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Alejandro Kirk's Ascension Poses Unusual Development Questions For Blue Jays



The Blue Jays hoped for a boost when they called up catcher Alejandro Kirk last Sept. 11.

Precisely 10 days later, the catching phenom from Tijuana, Mexico, delivered one.

A mere 21 years old at the time, appearing in his sixth big league game despite never before playing above Class A, he was the driving force in a pivotal 11-5 win against the Yankees, strengthening Toronto’s hold on a postseason berth.

From the eighth spot in the batting order, Kirk singled and scored in a pivotal five-run third inning, doubled and scored in a pour-it-on, four-run fourth, singled again in the fifth and went to the opposite field for his first career homer in the seventh. The Yankees had no idea what hit them.

“Definitely tonight was my most productive night at the plate,” Kirk said afterward through translator Hector Lebron. “I was just feeling so comfortable at the plate, felt good. I don’t know how to explain it. I was just seeing the ball well, and everything went great.”

The last part also applies to Kirk’s 2020 season as a whole, with his accelerated ascension to the majors posing some unusual developmental questions for the Blue Jays as a new spring training opens.

Under normal circumstances, there is no way Toronto would have promoted a catcher with just 71 games of High-A experience directly to the majors, especially given how much they ask of their big league catchers.
Kirk was supposed to start 2020 at Double-A New Hampshire, behind Danny Jansen, Reese McGuire, Caleb Joseph and Riley Adams on the organization’s depth chart.

Instead, Kirk used his time at the alternate training site in Rochester, N.Y., to convince the front office he was ready.

Now that he has showed well in an intriguing but very small nine-game sample, how much should Toronto adjust the 21-year-old Kirk’s time frame, particularly with the Blue Jays’ pivot into a win-now mode?

“I hope that he puts us in a position to make a very difficult decision,” Blue Jays general manager Ross Atkins said. “He needs to continue to progress as a catcher. He needs to continue to develop his English and leadership ability. At the same time, we were very, very impressed and encouraged by his in-game intelligence, his in-game ability to adapt and adjust and communicate.

“His offense was very, very good. It wasn’t just in the outcomes. His process was very mature. The way he talked about preparing for his at-bats, the way he talked about preparing for his game defensively, his feedback in-game and post-game was exceptionally mature given that he hadn’t played a game above A-ball.”

That relative inexperience is certainly a reason for the Blue Jays to take a more cautious approach, as is their apparent long-term outlook for Kirk, who signed as an international free agent in 2016 and ranks as Toronto’s No. 5 prospect.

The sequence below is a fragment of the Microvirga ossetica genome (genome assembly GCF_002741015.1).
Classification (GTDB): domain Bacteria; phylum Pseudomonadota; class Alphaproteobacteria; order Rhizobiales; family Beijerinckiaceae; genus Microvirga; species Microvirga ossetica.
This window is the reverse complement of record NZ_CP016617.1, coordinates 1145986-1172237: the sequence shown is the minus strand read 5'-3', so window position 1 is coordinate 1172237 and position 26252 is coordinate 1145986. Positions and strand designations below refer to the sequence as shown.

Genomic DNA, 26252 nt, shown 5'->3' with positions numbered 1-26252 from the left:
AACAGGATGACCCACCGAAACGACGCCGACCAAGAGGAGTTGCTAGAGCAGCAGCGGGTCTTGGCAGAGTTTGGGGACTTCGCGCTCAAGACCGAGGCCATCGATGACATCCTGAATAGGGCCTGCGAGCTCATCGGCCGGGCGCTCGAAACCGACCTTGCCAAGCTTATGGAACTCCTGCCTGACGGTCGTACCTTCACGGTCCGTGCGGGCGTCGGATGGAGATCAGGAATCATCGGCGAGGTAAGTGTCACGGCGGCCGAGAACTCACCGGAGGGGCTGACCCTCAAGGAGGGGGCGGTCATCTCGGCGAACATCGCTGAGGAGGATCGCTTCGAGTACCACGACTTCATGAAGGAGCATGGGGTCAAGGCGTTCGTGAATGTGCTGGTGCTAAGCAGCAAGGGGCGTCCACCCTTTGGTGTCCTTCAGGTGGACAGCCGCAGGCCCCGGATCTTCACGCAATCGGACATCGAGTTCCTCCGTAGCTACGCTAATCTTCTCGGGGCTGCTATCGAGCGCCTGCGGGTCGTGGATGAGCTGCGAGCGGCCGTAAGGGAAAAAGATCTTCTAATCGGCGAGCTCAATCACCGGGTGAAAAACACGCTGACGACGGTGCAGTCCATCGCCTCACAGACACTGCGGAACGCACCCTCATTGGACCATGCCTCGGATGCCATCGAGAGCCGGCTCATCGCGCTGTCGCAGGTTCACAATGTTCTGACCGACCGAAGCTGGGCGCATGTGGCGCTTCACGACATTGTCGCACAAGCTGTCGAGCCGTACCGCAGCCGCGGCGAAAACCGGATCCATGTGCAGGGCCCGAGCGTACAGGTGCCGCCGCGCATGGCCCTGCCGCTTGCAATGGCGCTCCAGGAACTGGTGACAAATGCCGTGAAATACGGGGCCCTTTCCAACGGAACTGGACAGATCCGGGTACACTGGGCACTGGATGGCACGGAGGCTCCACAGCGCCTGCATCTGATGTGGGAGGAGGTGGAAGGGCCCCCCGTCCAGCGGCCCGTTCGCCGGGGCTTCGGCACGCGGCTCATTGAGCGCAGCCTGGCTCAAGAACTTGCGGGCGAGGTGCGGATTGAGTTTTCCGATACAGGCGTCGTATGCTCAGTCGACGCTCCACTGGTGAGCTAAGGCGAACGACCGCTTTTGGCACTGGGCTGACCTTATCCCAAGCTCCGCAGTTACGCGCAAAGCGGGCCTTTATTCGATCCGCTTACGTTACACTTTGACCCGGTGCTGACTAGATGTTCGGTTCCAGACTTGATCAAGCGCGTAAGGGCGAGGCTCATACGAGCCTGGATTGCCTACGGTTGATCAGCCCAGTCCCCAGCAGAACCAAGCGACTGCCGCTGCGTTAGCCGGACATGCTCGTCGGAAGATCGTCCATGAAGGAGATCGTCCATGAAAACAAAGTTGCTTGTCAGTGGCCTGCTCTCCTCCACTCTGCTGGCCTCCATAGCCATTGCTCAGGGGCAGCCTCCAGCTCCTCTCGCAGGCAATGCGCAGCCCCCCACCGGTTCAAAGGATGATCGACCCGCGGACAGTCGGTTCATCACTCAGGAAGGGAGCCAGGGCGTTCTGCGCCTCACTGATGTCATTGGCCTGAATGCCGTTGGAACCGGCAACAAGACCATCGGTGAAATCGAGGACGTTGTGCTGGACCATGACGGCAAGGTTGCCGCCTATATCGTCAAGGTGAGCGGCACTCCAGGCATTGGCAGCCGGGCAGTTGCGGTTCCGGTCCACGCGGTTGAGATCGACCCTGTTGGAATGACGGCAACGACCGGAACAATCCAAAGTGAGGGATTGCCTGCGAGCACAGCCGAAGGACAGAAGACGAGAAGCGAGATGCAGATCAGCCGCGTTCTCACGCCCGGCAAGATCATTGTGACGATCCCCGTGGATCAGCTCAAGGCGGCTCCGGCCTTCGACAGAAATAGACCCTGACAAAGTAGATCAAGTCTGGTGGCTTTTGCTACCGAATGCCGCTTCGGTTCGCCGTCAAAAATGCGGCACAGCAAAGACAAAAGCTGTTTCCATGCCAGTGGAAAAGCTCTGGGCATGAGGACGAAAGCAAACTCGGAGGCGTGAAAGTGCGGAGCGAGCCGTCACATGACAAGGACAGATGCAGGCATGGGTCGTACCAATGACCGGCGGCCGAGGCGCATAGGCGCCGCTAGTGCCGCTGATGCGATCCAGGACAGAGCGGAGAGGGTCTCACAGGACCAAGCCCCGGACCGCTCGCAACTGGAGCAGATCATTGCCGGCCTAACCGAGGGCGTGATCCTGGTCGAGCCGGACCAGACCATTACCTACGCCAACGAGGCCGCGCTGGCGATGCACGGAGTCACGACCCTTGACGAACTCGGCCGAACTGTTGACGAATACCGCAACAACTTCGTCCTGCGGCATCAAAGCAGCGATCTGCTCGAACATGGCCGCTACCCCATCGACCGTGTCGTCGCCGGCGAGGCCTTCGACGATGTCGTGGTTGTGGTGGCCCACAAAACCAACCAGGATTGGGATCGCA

The fact that they didn’t deal him before the Aug. 31 trade deadline when the Pirates wanted him as part of a potential return for Joe Musgrove, and then held on to him again through the winter, suggests they see him as part of the future.

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Expecting six weeks of work at the alternate training site to fill in all the developmental growth of a proper season isn’t realistic. And asking him to refine the subtler skills of an elite catcher on a contending club in the big leagues seems neither wise nor fair.

“It’s unbelievable that he’s done what he’s done,” said John Schneider, the Blue Jays’ major league coach responsible for catchers. “The best analogy I could use is: You go for a walk around your neighborhood and then the next day you’re running the New York City Marathon . . .

“The technical part—the catching, blocking, throwing—he’s really good at. He was major league-ready for that kind of thing. It’s the information. It’s signs. It’s running game. It’s advance reports. It’s not letting the game get fast on you when guys get on base and when you have a whole lot to think about.

“That has been what we focus on the most. And that’s been the biggest jump for him. In the minors, he was catching (pitchers) according to their strengths and what they’re working on. In the big leagues, you’re trying to expose hitters’ weaknesses. That’s been the biggest jump for him—not the physical, but more the mental and the tactical.”

Hence, Kirk could go from being the second-youngest player to start a postseason game as the DH to a minor league prospect again, maybe even back to the Double-A experience he never had.

No matter how it plays out, the 2020 season started Kirk’s clock, and without doubt has it moving much, much faster.

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